The dialect spoken in Luri-i buzurg (Greater Lur) which is closely related to Persian. This dialect is spoken by the inhabitants of Bakhtiari, Kuh-Gilu-Boir Ahmed, in the north and east of Khuzistan, in the Mamasani district of Fars, and in some areas of Bushehr province.
The dialect spoken in Lur-i-Kuchek (Lesser Lor) which is closely related to southern Kurdish, with has some similarities to Persian. This dialect is spoken in Luristan, several districts of Hamadan (Malayer, Nahavand, Towisarkan) and by the inhabitants of south and southwest Ilam and northern part of Khuzistan province.
There is a 3rd group of Luri people that speak Luri Minjaee, they are ethnically part of Lur-e- kuchak but dialectically part of Lur-e-bozorg.
Lurs are a mixture of aboriginal Indo-Iranian tribes, originating from Central Asia. Michael M. Gunter states that they are closely related to the Kurds but that they "apparently began to be distinguished from the Kurds 1,000 years ago." He adds that the Sharafnama of Sharaf Khan Bidlisi "mentioned two Lur dynasties among the five Kurdish dynasties that had in the past enjoyed royalty or the highest form of sovereignty or independence." In the Mu'jam Al-Buldan of Yaqut al-Hamawi mention is made of the Lurs as a Kurdish tribe living in the mountains between Khuzestan and Isfahan. The term Kurd according to Richard Frye was used for all Iranian nomads (including the population of Luristan as well as tribes in Kuhistan and Baluchis in Kirman) for all nomads, whether they were linguistically connected to the Kurds or not.
Considering their NRY variation, the Lurs are distinguished from other Iranian groups by their relatively elevated frequency of Y-DNAHaplogroup R1b (specifically, of subclade R1b1a2a-L23). Together with its other clades, the R1 group, associated with Upper Palaeolithic West/CentralEurasia, comprises the single most common haplogroup among the Lurs.Haplogroup J2a (subclades J2a3a-M47, J2a3b-M67, J2a3h-M530, more specifically) is the second most commonly occurring patrilineage in the Lurs and is associated with the diffusion of agriculturalists from the Neolithic Near East c. 8000-4000 BCE. Another haplogroup reaching a frequency above 10% is that of G2a, with subclade G2a3b accounting for most of this. Also significant is haplogroup E1b1b1a1b, for which the Lurs display the highest frequency in Iran. Lineages Q1b1 and Q1a3 present at 6%, and T at 4%.
The authority of tribal elders remains a strong influence among the nomadic population. It is not as dominant among the settled urban population. As is true in Bakhtiari and Kurdish societies, Lur women have much greater freedom than women in other groups within the region.
The Lur peoples are diverse and individualistic in their religious views and practices. Religious views can differ immensely, even within a family group. While the overwhelming majority of Lurs are Shia Muslims, some practice an ancient Iranian religion known as Yaresan which has roots in Zoroastrianism, Mithraism and Manicheism. Traditionally the Lur people outwardly profess Shia Islam, but the degree of piety varies, and the religion of some is a mixture of Ahl-e Haqq involving a belief in successive incarnations combined with ancient rites.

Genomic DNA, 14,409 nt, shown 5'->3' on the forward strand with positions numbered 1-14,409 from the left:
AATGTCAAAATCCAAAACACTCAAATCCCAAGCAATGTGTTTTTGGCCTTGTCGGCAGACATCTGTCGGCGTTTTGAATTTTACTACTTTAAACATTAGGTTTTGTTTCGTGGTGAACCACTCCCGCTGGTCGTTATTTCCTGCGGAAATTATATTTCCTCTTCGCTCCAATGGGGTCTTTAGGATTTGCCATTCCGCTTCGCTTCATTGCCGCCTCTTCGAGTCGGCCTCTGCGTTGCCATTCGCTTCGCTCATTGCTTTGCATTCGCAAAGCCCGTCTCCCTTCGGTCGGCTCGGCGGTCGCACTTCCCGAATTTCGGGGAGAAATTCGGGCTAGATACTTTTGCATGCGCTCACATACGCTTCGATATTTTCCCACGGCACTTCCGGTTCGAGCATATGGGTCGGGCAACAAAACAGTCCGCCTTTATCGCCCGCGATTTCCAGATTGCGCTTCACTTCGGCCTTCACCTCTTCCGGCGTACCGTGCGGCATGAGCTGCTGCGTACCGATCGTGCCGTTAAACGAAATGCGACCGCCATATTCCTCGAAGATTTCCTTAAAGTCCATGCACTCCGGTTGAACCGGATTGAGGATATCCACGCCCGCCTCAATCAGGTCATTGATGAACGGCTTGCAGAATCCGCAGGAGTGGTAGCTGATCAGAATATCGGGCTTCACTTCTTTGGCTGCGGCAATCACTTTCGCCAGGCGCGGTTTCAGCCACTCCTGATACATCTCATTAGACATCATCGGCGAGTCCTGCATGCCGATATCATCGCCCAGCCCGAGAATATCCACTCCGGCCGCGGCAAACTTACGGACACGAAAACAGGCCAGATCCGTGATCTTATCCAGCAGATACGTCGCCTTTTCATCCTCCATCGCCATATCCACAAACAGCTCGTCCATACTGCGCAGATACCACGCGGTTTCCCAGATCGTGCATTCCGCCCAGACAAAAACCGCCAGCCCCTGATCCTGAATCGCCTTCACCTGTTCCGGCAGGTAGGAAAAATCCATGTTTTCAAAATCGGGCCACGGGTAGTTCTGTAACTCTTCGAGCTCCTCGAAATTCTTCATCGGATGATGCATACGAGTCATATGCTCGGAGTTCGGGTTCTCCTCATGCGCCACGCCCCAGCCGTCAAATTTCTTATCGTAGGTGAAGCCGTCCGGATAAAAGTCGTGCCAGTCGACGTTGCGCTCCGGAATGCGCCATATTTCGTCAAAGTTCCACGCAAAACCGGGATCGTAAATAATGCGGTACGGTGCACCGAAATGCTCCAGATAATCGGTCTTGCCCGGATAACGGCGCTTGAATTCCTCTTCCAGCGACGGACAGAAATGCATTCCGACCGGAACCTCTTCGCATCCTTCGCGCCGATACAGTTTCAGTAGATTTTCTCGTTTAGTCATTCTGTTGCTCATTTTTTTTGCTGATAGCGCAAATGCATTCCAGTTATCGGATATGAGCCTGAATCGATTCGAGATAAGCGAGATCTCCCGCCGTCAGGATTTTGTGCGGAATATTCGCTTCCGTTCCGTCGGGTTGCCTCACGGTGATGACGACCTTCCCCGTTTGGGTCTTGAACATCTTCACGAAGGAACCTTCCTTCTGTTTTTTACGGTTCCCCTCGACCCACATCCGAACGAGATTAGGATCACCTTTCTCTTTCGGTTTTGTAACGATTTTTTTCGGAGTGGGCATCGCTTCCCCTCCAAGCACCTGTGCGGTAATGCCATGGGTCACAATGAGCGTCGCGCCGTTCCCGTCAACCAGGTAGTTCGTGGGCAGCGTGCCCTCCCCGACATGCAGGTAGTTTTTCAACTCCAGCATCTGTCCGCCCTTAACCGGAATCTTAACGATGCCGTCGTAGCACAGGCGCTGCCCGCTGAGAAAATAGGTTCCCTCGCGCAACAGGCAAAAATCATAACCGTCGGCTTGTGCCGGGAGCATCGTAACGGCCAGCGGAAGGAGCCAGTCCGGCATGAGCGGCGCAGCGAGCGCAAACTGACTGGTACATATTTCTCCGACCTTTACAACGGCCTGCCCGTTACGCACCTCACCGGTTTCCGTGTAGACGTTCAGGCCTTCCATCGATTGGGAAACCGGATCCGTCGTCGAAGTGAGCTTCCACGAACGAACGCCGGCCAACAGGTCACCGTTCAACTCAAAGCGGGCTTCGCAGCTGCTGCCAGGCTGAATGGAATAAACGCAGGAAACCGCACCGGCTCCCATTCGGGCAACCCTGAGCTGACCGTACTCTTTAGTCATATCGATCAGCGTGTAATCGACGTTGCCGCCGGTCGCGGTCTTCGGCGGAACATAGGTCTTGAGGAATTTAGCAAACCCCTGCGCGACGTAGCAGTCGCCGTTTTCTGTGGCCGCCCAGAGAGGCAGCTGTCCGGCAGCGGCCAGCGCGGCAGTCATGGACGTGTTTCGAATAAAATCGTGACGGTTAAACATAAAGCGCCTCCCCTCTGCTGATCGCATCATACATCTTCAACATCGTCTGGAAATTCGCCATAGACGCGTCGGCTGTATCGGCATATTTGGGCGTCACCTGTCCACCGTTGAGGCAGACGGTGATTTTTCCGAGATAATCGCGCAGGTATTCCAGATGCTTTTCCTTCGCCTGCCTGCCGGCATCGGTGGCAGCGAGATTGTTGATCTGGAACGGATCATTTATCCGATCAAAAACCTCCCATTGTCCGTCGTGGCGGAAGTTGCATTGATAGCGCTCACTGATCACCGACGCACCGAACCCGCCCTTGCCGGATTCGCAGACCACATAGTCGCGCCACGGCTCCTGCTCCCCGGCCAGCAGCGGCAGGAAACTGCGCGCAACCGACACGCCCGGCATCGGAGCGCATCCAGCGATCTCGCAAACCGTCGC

^Muhammad Karim Khan, of the Zand clan of the Lur tribe, suc- ceeded in imposing his authority on parts of the defunct Safavid empire, David Yeroushalmi, The Jews of Iran in The Nineteenth Century: Aspects of History, Community, and Culture, BRILL, 2009, ISBN 978-90-04-15288-5, p. xxxix.
^C.S. Coon, "Iran:Demography and Ethnography" in Encyclopaedia of Islam, Volume IV, E.J. Brill, pp 10,8. Excerpt: "The Lurs speak an aberrant form of Archaic Persian"
^Don Stillo, "Isfahan-Provincial Dialects" in Encyclopedia Iranica, Excerpt: "While the modern SWI languages, for instance, Persian, Lori-Bak_tia-ri and others, are derived directly from Old Persian through Middle Persian/Pahlavi"
^Frye, Richard N. (1983). Handbuch der Altertumswissenschaft, Part 3, Volume 7. Beck. p. 29. ISBN978-3406093975.
^Richard Frye,"The Golden age of Persia", Phoneix Press, 1975. Second Impression December 2003. pp 111: "Tribes always have been a feature of Persian history, but the sources are extremely scant in reference to them since they did not 'make' history. The general designation 'Kurd' is found in many Arabic sources, as well as in Pahlavi book on the deeds of Ardashir the first Sassanian ruler, for all nomads no matter whether they were linguistically connected to the Kurds of today or not. The population of Luristan, for example, was considered to be Kurdish, as were tribes in Kuhistan and Baluchis in Kirman"